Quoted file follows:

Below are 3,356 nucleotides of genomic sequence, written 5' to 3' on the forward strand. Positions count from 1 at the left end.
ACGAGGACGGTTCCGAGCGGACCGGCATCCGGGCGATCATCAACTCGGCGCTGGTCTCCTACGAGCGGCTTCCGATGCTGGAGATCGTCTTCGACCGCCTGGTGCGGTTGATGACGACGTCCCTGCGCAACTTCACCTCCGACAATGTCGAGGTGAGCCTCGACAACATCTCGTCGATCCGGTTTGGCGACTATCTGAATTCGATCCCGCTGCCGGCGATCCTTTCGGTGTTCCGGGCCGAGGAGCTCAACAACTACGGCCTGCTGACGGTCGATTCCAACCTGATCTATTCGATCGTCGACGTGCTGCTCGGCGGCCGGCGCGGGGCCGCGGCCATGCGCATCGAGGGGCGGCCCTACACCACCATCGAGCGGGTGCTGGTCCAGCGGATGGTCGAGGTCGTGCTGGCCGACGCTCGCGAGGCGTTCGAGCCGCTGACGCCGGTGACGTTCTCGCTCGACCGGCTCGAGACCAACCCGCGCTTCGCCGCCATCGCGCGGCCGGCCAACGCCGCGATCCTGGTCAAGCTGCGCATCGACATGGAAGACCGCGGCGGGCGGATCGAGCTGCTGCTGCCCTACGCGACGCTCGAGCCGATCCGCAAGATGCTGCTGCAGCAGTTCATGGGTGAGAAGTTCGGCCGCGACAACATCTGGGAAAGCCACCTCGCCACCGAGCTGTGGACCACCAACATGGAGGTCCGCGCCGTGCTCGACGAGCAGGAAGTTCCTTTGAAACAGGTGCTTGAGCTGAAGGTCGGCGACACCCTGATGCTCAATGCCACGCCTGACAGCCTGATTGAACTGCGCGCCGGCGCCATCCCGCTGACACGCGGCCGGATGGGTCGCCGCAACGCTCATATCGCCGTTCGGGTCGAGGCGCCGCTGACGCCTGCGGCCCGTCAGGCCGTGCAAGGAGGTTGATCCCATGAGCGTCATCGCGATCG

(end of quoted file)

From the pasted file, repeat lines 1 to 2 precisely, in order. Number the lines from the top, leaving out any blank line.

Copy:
Below are 3,356 nucleotides of genomic sequence, written 5' to 3' on the forward strand. Positions count from 1 at the left end.
ACGAGGACGGTTCCGAGCGGACCGGCATCCGGGCGATCATCAACTCGGCGCTGGTCTCCTACGAGCGGCTTCCGATGCTGGAGATCGTCTTCGACCGCCTGGTGCGGTTGATGACGACGTCCCTGCGCAACTTCACCTCCGACAATGTCGAGGTGAGCCTCGACAACATCTCGTCGATCCGGTTTGGCGACTATCTGAATTCGATCCCGCTGCCGGCGATCCTTTCGGTGTTCCGGGCCGAGGAGCTCAACAACTACGGCCTGCTGACGGTCGATTCCAACCTGATCTATTCGATCGTCGACGTGCTGCTCGGCGGCCGGCGCGGGGCCGCGGCCATGCGCATCGAGGGGCGGCCCTACACCACCATCGAGCGGGTGCTGGTCCAGCGGATGGTCGAGGTCGTGCTGGCCGACGCTCGCGAGGCGTTCGAGCCGCTGACGCCGGTGACGTTCTCGCTCGACCGGCTCGAGACCAACCCGCGCTTCGCCGCCATCGCGCGGCCGGCCAACGCCGCGATCCTGGTCAAGCTGCGCATCGACATGGAAGACCGCGGCGGGCGGATCGAGCTGCTGCTGCCCTACGCGACGCTCGAGCCGATCCGCAAGATGCTGCTGCAGCAGTTCATGGGTGAGAAGTTCGGCCGCGACAACATCTGGGAAAGCCACCTCGCCACCGAGCTGTGGACCACCAACATGGAGGTCCGCGCCGTGCTCGACGAGCAGGAAGTTCCTTTGAAACAGGTGCTTGAGCTGAAGGTCGGCGACACCCTGATGCTCAATGCCACGCCTGACAGCCTGATTGAACTGCGCGCCGGCGCCATCCCGCTGACACGCGGCCGGATGGGTCGCCGCAACGCTCATATCGCCGTTCGGGTCGAGGCGCCGCTGACGCCTGCGGCCCGTCAGGCCGTGCAAGGAGGTTGATCCCATGAGCGTCATCGCGATCG